Salute to cinema disrepute

Posted: April 06, 2007

Grindhouse is the generic name for exploitation flicks and the disreputable theaters that showed them.Some called them degraded films in degraded environments. Others called them a blast. These omnipotent fantasies for the powerless provided a junk-food high in the junkiest imaginable of settings.

America's most gifted filmmakers got their starts with such zombie mashups, death races and soft-core porn. David Cronenberg's They Came From Within. Steven Spielberg's Duel. Jonathan Demme's Caged Heat. Martin Scorsese's Boxcar Bertha was that unusual grindhouse hybrid, a soft-core/religio/protest pic.

Grindhouse is the specific name of the double bill of "Planet Terror" by Robert Rodriguez and "Death Proof" by Quentin Tarantino, a stunt calculated to simulate (and celebrate) scratched negatives, bad splices and triple-D titillation.

It's two, two, two flicks in one, with a running time of over three hours. Their exhaustive tribute to hungry zombies, fast girls and faster cars is . . . exhausting, if intermittently entertaining. Especially when Rodriguez is behind the camera or when the trailers for nonexistent movies, like "Machete," are teased.

Rodriguez' "Planet Terror" (which gets 21/2 stars) is a ballet of blood, beasts and breasts; Tarantino's "Death Proof" (2 stars) is a rock opera of chrome, creeps and crashes. In overall design, the films pair well, as Rodriguez's is oozy and nocturnal, Tarantino's high-octane in harsh daylight. But this is a mixed bag, a double bill for film omnivores with a high tolerance for gore and blood and sadism.

"Planet Terror" is a barbecue-flavored celebration of Night of the Living Dead, Motel Hell and They Came From Within, populated with secret Sapphists, gun-crazy car mechanics and ol' boy cops united against flesh-eating zombies and the mad scientists who made them that way.

"Death Proof" is essentially a Tarantino movie, interminable girltalk (courtesy of the wonderful Rosario Dawson and hilarious Zoƫ Bell) with a high-speed finale. It name-checks Vanishing Point about a billion times, but it struck me as a chatty nod to Russ Meyer's Faster, Pussycat! Kill! Kill!

Rodriguez and Tarantino fulfill the first two of the three principal attractions of grindhouse fare.

Grindhouse flicks are made so quickly that they were the movie equivalent of automatic writing - pure, unfiltered id.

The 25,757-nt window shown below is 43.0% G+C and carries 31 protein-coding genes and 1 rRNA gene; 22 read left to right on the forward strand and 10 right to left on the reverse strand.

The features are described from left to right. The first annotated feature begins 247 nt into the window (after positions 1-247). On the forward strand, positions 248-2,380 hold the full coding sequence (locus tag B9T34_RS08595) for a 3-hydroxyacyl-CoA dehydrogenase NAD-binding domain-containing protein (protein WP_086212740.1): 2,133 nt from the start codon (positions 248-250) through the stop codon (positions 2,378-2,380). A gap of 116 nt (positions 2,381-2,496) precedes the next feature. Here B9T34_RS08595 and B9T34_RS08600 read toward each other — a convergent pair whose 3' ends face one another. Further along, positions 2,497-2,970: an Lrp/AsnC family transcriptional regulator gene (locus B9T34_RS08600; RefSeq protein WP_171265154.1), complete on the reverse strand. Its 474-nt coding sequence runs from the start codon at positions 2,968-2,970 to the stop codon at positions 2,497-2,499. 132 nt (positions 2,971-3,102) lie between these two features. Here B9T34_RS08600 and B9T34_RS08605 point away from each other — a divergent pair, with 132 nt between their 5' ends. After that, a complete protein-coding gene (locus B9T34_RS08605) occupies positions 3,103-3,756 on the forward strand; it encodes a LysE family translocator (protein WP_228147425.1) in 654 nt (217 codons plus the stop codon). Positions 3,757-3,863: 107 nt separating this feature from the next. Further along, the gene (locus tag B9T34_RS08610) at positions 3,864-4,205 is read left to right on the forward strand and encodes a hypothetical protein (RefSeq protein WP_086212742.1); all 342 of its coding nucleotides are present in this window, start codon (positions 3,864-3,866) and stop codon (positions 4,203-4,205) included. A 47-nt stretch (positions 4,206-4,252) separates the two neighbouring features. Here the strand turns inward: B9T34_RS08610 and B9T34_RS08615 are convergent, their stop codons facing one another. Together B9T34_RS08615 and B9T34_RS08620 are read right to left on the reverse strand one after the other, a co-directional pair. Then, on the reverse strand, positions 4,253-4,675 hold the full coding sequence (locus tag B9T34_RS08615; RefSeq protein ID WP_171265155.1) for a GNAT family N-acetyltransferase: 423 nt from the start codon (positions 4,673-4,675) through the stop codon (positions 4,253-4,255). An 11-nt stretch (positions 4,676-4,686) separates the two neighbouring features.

They enable a woman to navigate the male unconscious (except for Stephanie Rothman, exploitation-filmmakers were male), and grapple with the contradiction that the female power made flesh was an embodiment both of male fantasy as well as fear.

Their nonstop sensation left viewers as giddy as if they'd swallowed a controlled substance.

RR and QT do an excellent job of simulating the content of grindhouse offerings, but they don't simulate the experience or the giddy kick.

Those all-night theaters reeking of Lysol and popcorn have gone the way of the TV dinner, and today's audiences are too polite to join in the group groans and gropes and screaming at the screen that added to the, ahem, grindhouse gestalt.

Why would successful filmmakers wax nostalgic for the grindhouse? These are the movies that turned them on, the fare that made them want to make films. Film is the medium - projector malfunctions, scratched celluloid, mismatched edits and all - that inspired them. This is their wet kiss to the on-the-cheap filmmaking being replaced by digital photography and online editing.


Grindhouse: Planet Terror **1/2, Death Proof ** (out of four stars)

Directed by Robert Rodriguez and Quentin Tarantino. With Kurt Russell, Rose McGowan, Freddy Rodriguez, Rosario Dawson and others. Distributed by Dimension Films/The Weinstein Co.

Running time: 3 hours, 15 mins.

Parent's guide: R (gore, extreme violence, nudity, drug use, profanity)

Playing at: area theaters


Contact movie critic Carrie Rickey at 215-854-5402 or Crickey@phillynews com. Read her blog, "Flickgrrl," at http://go.philly.com/flickgrrl

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